Early in the penitentiary system, reform advocates operated on the theory that with the right training and programs, individuals could become productive members of society despite their crimes. Reflection was the original method of choice, as officials believed it would lead to creating remorse within the inmate. Under this thought, the prison library was the primary provision. However, it was constantly underfunded, and it soon became evident that new options were necessary.
In 1899, the Missouri State Penitentiary (MSP) chaplain created an inmate orchestra, not only to keep prisoners busy but also to provide a new and creative outlet. The group soon became a staple, performing for fellow inmates, on the radio, and at official state functions.
“A good song is better than a sermon,” one reporter stated after listening to the orchestra.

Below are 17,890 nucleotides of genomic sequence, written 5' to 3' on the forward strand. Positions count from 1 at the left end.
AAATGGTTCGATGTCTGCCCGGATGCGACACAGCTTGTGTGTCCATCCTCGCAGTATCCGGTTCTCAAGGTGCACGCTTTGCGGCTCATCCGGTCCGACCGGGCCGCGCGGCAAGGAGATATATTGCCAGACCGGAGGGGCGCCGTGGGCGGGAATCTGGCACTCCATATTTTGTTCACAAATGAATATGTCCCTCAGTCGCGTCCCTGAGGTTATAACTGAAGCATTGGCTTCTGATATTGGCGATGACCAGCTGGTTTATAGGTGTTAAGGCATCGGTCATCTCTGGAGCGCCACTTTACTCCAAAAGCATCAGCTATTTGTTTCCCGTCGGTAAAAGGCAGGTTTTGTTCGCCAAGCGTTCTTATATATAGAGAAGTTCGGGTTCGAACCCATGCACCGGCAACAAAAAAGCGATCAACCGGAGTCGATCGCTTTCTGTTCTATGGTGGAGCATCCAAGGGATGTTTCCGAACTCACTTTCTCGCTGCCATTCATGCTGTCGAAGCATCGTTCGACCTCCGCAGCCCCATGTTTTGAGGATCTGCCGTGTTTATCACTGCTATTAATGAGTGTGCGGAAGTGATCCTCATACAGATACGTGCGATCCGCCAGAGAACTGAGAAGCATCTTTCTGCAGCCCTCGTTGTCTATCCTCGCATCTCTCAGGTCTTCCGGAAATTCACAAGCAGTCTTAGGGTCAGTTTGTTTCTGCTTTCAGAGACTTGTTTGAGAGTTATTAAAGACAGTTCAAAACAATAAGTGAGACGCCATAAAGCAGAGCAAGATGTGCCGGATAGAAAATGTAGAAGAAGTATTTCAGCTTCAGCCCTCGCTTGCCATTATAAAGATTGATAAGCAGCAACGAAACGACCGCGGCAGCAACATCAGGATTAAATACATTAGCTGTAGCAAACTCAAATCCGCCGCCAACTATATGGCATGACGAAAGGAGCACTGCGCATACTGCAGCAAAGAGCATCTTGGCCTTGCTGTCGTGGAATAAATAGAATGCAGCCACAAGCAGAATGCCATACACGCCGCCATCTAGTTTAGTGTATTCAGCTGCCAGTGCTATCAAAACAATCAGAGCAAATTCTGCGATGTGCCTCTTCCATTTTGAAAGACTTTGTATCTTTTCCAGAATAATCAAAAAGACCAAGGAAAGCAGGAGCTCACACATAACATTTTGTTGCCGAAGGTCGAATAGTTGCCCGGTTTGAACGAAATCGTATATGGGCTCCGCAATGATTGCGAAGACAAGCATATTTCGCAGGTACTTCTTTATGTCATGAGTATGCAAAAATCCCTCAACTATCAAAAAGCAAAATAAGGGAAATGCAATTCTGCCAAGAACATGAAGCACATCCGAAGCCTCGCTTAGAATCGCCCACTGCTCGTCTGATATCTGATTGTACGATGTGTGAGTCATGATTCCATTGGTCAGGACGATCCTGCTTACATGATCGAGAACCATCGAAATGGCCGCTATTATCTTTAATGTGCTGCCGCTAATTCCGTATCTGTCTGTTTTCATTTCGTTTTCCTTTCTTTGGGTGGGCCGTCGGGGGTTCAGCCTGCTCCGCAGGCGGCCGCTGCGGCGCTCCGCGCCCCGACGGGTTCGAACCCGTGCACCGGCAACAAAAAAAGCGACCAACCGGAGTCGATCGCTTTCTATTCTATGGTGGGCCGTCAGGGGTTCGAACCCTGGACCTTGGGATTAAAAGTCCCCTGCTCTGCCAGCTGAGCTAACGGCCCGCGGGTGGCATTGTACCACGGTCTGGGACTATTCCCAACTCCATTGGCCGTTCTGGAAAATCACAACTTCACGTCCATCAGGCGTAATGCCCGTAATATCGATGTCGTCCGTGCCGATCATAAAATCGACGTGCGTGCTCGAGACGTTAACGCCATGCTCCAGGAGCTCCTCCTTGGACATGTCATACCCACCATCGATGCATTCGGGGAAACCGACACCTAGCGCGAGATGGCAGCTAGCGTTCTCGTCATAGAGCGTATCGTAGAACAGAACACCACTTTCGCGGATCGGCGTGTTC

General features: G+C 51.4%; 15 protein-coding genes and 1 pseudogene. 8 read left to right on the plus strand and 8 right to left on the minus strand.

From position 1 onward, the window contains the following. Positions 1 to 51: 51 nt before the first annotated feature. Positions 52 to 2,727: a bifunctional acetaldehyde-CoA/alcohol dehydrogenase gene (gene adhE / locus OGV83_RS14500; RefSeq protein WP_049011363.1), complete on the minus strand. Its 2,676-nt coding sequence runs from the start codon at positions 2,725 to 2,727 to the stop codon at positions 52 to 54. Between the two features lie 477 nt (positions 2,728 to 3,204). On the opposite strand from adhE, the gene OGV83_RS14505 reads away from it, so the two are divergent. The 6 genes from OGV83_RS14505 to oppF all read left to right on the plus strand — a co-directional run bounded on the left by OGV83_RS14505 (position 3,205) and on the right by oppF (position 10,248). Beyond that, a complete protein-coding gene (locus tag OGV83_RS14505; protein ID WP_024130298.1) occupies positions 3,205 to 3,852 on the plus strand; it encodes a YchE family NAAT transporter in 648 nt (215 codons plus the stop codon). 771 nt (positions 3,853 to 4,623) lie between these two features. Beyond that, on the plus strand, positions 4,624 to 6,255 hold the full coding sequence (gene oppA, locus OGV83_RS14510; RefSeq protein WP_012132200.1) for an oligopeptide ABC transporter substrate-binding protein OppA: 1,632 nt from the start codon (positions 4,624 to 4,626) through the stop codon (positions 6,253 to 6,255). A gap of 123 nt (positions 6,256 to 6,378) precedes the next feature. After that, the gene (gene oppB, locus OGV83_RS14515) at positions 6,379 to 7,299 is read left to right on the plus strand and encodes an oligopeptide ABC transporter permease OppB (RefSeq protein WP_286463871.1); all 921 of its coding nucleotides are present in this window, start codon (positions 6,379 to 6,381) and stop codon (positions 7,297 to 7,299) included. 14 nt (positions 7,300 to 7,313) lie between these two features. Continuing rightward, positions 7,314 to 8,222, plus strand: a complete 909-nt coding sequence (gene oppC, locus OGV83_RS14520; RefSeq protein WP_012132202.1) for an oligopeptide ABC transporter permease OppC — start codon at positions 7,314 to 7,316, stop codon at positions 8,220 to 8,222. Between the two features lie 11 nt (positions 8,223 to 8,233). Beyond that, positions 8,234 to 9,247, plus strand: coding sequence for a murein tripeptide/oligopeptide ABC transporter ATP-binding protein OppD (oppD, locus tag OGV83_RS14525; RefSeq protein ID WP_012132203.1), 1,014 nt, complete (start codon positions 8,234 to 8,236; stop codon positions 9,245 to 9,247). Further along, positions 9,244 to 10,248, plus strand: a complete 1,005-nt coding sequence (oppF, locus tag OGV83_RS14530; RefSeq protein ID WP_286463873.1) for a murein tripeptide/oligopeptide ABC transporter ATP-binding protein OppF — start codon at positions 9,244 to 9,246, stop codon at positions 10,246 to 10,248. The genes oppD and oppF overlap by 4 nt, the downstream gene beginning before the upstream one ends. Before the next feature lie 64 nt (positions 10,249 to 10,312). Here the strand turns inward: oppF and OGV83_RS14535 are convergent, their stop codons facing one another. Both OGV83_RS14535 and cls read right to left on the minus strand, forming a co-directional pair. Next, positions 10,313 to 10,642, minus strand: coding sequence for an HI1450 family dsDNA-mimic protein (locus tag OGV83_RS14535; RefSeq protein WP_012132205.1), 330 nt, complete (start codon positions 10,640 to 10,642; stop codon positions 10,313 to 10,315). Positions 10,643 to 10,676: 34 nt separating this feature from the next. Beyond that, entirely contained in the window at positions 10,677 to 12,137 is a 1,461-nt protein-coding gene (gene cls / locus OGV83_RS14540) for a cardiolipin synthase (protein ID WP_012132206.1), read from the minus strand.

He went on to praise music as a means of reform, serving a vast number of needs among the prisoners. As music at MSP continued over the years, smaller bands formed. Then, on June 21, 1923, a man named Harry Snodgrass was received at the MSP to serve a three-year sentence for assault with intent to rob a St. Louis confectionary shop. He was 27 years old at the time with a seventh-grade education. Soon after his arrival, his musical talent was discovered, and he was assigned to play in the penitentiary orchestra and band. Harry was a skilled piano player, and his time with the MSP band would prove beneficial for the rest of his life.
Broadcasting the band, the dome of the Missouri State Capitol housed a radio transmitter, the seventh of its kind in the United States. Located at the highest point of Jefferson City, the transmitter was installed in March of 1922 to establish a way for the Missouri Board of Agriculture Marketing Bureau to communicate agricultural information to farmers throughout the state. Overseen by state marketing commissioner Arthur T. Nelson, it did not take long for those involved with the radio station to realize the radio could do much more than simply broadcast market information. Professors from the University of Missouri College of Agriculture began giving lectures on various topics, and musical concerts aired three times a week.
Want to know more about Harry's story? Head to Jefferson City Magazine to read more!